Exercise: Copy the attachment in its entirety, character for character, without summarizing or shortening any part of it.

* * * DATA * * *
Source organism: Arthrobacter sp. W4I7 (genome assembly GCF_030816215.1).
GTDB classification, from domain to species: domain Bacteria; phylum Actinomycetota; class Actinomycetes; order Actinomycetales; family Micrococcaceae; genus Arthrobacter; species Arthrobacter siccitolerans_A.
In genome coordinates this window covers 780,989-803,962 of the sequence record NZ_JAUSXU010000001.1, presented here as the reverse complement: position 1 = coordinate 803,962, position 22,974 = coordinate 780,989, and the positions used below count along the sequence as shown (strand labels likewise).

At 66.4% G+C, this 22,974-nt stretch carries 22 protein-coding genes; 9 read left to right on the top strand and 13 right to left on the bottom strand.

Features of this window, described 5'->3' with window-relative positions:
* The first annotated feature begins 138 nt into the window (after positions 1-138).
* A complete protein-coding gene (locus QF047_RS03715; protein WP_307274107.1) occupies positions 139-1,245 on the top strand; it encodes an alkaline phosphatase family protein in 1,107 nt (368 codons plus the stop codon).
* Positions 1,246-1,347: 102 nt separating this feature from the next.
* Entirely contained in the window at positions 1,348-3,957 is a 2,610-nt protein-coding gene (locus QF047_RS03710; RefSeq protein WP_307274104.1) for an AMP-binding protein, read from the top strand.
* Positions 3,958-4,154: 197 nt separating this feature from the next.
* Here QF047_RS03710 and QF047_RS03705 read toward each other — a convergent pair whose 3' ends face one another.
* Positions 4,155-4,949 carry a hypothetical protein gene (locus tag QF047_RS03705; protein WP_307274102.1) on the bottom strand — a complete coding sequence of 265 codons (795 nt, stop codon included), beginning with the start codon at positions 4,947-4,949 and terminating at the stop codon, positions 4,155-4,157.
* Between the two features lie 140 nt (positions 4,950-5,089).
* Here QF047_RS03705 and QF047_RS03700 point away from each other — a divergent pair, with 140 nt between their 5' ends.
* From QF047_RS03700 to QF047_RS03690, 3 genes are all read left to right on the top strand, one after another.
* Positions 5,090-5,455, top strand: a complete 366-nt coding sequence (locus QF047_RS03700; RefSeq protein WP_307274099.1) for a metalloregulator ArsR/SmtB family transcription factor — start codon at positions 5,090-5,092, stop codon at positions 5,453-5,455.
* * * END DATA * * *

Source organism: Arthrobacter sp. W4I7 (genome assembly GCF_030816215.1).
GTDB classification, from domain to species: domain Bacteria; phylum Actinomycetota; class Actinomycetes; order Actinomycetales; family Micrococcaceae; genus Arthrobacter; species Arthrobacter siccitolerans_A.
In genome coordinates this window covers 780,989-803,962 of the sequence record NZ_JAUSXU010000001.1, presented here as the reverse complement: position 1 = coordinate 803,962, position 22,974 = coordinate 780,989, and the positions used below count along the sequence as shown (strand labels likewise).

At 66.4% G+C, this 22,974-nt stretch carries 22 protein-coding genes; 9 read left to right on the top strand and 13 right to left on the bottom strand.

Features of this window, described 5'->3' with window-relative positions:
* The first annotated feature begins 138 nt into the window (after positions 1-138).
* A complete protein-coding gene (locus QF047_RS03715; protein WP_307274107.1) occupies positions 139-1,245 on the top strand; it encodes an alkaline phosphatase family protein in 1,107 nt (368 codons plus the stop codon).
* Positions 1,246-1,347: 102 nt separating this feature from the next.
* Entirely contained in the window at positions 1,348-3,957 is a 2,610-nt protein-coding gene (locus QF047_RS03710; RefSeq protein WP_307274104.1) for an AMP-binding protein, read from the top strand.
* Positions 3,958-4,154: 197 nt separating this feature from the next.
* Here QF047_RS03710 and QF047_RS03705 read toward each other — a convergent pair whose 3' ends face one another.
* Positions 4,155-4,949 carry a hypothetical protein gene (locus tag QF047_RS03705; protein WP_307274102.1) on the bottom strand — a complete coding sequence of 265 codons (795 nt, stop codon included), beginning with the start codon at positions 4,947-4,949 and terminating at the stop codon, positions 4,155-4,157.
* Between the two features lie 140 nt (positions 4,950-5,089).
* Here QF047_RS03705 and QF047_RS03700 point away from each other — a divergent pair, with 140 nt between their 5' ends.
* From QF047_RS03700 to QF047_RS03690, 3 genes are all read left to right on the top strand, one after another.
* Positions 5,090-5,455, top strand: a complete 366-nt coding sequence (locus QF047_RS03700; RefSeq protein WP_307274099.1) for a metalloregulator ArsR/SmtB family transcription factor — start codon at positions 5,090-5,092, stop codon at positions 5,453-5,455.